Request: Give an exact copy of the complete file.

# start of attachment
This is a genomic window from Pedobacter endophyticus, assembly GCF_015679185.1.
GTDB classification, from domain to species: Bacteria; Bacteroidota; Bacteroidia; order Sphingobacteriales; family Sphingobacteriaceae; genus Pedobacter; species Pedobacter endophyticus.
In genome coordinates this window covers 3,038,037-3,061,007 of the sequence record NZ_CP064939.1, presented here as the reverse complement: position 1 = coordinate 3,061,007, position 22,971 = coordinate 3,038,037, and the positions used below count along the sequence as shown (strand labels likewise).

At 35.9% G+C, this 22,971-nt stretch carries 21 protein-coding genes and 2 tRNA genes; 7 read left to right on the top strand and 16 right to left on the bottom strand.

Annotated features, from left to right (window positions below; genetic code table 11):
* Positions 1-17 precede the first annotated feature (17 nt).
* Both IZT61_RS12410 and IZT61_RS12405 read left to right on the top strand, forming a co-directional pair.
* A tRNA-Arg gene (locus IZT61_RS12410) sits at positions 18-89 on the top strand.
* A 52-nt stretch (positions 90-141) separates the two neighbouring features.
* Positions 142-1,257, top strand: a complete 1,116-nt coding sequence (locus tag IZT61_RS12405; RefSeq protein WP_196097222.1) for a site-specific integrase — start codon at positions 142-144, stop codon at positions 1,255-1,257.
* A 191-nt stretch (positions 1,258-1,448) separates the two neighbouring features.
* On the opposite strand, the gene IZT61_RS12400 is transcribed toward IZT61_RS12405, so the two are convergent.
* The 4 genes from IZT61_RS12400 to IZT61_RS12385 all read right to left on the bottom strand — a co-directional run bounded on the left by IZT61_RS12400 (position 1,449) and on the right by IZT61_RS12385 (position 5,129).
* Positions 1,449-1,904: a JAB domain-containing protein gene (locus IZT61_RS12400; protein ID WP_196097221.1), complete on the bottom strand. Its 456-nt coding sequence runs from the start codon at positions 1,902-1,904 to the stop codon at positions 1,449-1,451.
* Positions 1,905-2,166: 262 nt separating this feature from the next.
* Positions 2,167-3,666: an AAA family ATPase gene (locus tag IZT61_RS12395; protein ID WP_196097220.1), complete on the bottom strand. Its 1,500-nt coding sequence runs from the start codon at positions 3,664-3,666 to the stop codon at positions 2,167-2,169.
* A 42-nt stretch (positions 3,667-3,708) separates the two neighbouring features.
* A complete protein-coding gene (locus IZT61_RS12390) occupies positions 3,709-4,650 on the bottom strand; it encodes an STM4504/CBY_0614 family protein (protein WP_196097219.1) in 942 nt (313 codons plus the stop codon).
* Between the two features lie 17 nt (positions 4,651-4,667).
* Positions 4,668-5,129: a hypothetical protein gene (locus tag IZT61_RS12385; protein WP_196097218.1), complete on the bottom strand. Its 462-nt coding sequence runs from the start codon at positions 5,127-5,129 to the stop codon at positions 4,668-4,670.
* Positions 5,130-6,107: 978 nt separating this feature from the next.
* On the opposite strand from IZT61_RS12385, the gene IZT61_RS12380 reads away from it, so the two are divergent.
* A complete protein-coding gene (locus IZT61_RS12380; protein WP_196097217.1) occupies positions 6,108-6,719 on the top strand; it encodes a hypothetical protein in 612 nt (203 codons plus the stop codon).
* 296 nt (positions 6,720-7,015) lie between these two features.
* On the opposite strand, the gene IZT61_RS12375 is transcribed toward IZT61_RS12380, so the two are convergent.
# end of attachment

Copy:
This is a genomic window from Pedobacter endophyticus, assembly GCF_015679185.1.
GTDB classification, from domain to species: Bacteria; Bacteroidota; Bacteroidia; order Sphingobacteriales; family Sphingobacteriaceae; genus Pedobacter; species Pedobacter endophyticus.
In genome coordinates this window covers 3,038,037-3,061,007 of the sequence record NZ_CP064939.1, presented here as the reverse complement: position 1 = coordinate 3,061,007, position 22,971 = coordinate 3,038,037, and the positions used below count along the sequence as shown (strand labels likewise).

At 35.9% G+C, this 22,971-nt stretch carries 21 protein-coding genes and 2 tRNA genes; 7 read left to right on the top strand and 16 right to left on the bottom strand.

Annotated features, from left to right (window positions below; genetic code table 11):
* Positions 1-17 precede the first annotated feature (17 nt).
* Both IZT61_RS12410 and IZT61_RS12405 read left to right on the top strand, forming a co-directional pair.
* A tRNA-Arg gene (locus IZT61_RS12410) sits at positions 18-89 on the top strand.
* A 52-nt stretch (positions 90-141) separates the two neighbouring features.
* Positions 142-1,257, top strand: a complete 1,116-nt coding sequence (locus tag IZT61_RS12405; RefSeq protein WP_196097222.1) for a site-specific integrase — start codon at positions 142-144, stop codon at positions 1,255-1,257.
* A 191-nt stretch (positions 1,258-1,448) separates the two neighbouring features.
* On the opposite strand, the gene IZT61_RS12400 is transcribed toward IZT61_RS12405, so the two are convergent.
* The 4 genes from IZT61_RS12400 to IZT61_RS12385 all read right to left on the bottom strand — a co-directional run bounded on the left by IZT61_RS12400 (position 1,449) and on the right by IZT61_RS12385 (position 5,129).
* Positions 1,449-1,904: a JAB domain-containing protein gene (locus IZT61_RS12400; protein ID WP_196097221.1), complete on the bottom strand. Its 456-nt coding sequence runs from the start codon at positions 1,902-1,904 to the stop codon at positions 1,449-1,451.
* Positions 1,905-2,166: 262 nt separating this feature from the next.
* Positions 2,167-3,666: an AAA family ATPase gene (locus tag IZT61_RS12395; protein ID WP_196097220.1), complete on the bottom strand. Its 1,500-nt coding sequence runs from the start codon at positions 3,664-3,666 to the stop codon at positions 2,167-2,169.
* A 42-nt stretch (positions 3,667-3,708) separates the two neighbouring features.
* A complete protein-coding gene (locus IZT61_RS12390) occupies positions 3,709-4,650 on the bottom strand; it encodes an STM4504/CBY_0614 family protein (protein WP_196097219.1) in 942 nt (313 codons plus the stop codon).
* Between the two features lie 17 nt (positions 4,651-4,667).
* Positions 4,668-5,129: a hypothetical protein gene (locus tag IZT61_RS12385; protein WP_196097218.1), complete on the bottom strand. Its 462-nt coding sequence runs from the start codon at positions 5,127-5,129 to the stop codon at positions 4,668-4,670.
* Positions 5,130-6,107: 978 nt separating this feature from the next.
* On the opposite strand from IZT61_RS12385, the gene IZT61_RS12380 reads away from it, so the two are divergent.
* A complete protein-coding gene (locus IZT61_RS12380; protein WP_196097217.1) occupies positions 6,108-6,719 on the top strand; it encodes a hypothetical protein in 612 nt (203 codons plus the stop codon).
* 296 nt (positions 6,720-7,015) lie between these two features.
* On the opposite strand, the gene IZT61_RS12375 is transcribed toward IZT61_RS12380, so the two are convergent.